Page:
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Is there a paper on running a MaxDiff on the fly to select attributes to include in a conjoint exercise?


We're potentially looking into running a study in which there could be as many as 35 attributes that would be evaluated (each with 2-4 levels). Since this is too many attributes, I was thinking of using MaxDiff on the fly to evaluate which 5 or 6 attributes are most important to respondents and feed those into a conjoint exercise (which I guess would have to be an ACA). Does this notion have any red flags? Are there any papers showing how I should implement and what I should look out for? Would it be possible to use a choice-based conjoint approach instead of a ratings based approach? Are there alternative approaches I should consider instead of the one I described above?
asked May 22, 2015 by Phil
Adaptive CBC is the only methodology that allows a customized attribute list per respondent.  We don't have a formal paper specifying what the best approach would be, unfortunately.  My initial thought is that of is there really 35 different attributes that everyone cares about?  I wonder if it would be better to try a two-stage approach where you run a MaxDiff on the 35 items to try to whittle things down.  We typically recommend each item being shown 4+ times for calculating MaxDiff scores on the fly, so you are potentially combining a very large MaxDiff exercise with an Adaptive CBC exercise.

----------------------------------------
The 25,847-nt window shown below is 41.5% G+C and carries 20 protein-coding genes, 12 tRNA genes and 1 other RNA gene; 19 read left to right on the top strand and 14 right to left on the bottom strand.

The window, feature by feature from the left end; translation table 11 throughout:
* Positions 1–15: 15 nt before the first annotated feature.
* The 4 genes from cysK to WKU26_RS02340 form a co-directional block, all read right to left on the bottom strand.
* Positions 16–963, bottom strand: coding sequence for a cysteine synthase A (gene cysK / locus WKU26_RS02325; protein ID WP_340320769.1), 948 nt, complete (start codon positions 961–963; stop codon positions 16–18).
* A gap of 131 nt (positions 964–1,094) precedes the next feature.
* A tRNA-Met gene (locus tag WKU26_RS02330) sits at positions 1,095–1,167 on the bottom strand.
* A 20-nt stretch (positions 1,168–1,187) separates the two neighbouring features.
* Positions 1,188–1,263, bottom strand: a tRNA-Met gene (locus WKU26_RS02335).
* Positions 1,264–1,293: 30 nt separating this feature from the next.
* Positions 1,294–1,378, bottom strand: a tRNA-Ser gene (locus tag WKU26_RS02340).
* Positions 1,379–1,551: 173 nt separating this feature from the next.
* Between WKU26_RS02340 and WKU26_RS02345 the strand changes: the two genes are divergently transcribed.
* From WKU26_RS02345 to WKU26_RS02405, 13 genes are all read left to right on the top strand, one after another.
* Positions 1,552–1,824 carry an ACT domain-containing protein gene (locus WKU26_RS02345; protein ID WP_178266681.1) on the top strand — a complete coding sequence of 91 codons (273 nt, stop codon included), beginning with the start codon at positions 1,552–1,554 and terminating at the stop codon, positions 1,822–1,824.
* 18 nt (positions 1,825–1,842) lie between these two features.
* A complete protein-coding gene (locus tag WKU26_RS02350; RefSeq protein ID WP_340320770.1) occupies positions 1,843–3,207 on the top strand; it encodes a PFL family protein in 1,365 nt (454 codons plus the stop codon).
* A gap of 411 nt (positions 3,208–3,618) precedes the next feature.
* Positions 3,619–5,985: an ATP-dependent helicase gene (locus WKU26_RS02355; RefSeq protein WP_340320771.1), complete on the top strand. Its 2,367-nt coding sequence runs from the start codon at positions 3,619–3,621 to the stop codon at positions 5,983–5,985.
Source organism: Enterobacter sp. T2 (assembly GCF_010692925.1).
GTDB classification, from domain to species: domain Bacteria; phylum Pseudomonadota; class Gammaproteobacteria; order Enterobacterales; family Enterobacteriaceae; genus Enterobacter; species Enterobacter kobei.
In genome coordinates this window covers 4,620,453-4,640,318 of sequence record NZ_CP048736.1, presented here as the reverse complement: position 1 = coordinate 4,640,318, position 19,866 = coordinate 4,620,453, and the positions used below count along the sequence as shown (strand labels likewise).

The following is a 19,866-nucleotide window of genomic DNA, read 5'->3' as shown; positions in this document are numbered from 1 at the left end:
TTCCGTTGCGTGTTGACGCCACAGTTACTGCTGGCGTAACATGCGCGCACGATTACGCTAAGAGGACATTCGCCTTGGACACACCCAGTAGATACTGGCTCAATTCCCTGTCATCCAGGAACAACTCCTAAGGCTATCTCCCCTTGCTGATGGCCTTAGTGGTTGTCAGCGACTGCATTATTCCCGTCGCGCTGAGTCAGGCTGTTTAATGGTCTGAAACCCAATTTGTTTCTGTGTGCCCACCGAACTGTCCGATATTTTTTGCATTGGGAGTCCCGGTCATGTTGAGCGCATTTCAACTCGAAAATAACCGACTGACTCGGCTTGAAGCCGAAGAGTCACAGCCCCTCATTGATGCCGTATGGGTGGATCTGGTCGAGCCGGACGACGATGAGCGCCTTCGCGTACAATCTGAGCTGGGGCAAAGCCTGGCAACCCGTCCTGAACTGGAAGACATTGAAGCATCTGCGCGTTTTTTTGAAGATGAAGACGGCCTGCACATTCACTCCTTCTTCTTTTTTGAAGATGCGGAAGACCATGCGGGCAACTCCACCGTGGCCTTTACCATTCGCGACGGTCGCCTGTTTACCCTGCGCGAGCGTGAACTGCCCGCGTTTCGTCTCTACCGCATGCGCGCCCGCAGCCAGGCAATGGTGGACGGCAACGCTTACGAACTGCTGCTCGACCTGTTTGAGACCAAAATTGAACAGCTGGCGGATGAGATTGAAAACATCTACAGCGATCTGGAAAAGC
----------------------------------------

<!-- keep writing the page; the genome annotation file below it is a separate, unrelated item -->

Hi Brian,

You're actually describing what my initial thought was. I was just wondering if it was a legitimate approach and how I would go about doing that.
Although it is difficult to speculate without information regarding the content of attributes, I would suspect that a number of the attributes in a set of 35 would be correlated with one another.  One way of reducing the set might be to eliminate or somehow merge highly correlated items.

1 Answer

+1 vote
As Brian mentions, ACBC (Adaptive CBC) is our only software that could be used to take custom "MaxDiff scores on the fly" and use it to decide which attribute levels to display in a simultaneous conjoint exercise.

Here's the documentation on using MaxDiff to compute scores on the fly: http://www.sawtoothsoftware.com/help/lighthouse-studio/manual/index.html?computingscoreson_the_fly.html

You can use "Constructed Lists" logic in SSI Web to move the most preferred few levels into an ACBC study.

I have written a paper on comparing Counts, Individual-Level Logit, and HB for MaxDiff, see: http://www.sawtoothsoftware.com/support/technical-papers/maxdiff-best-worst-scaling/maxdiff-analysis-simple-counting-individual-level-logit-and-hb-2009
answered May 23, 2015 by Bryan Orme Platinum Sawtooth Software, Inc. (177,015 points)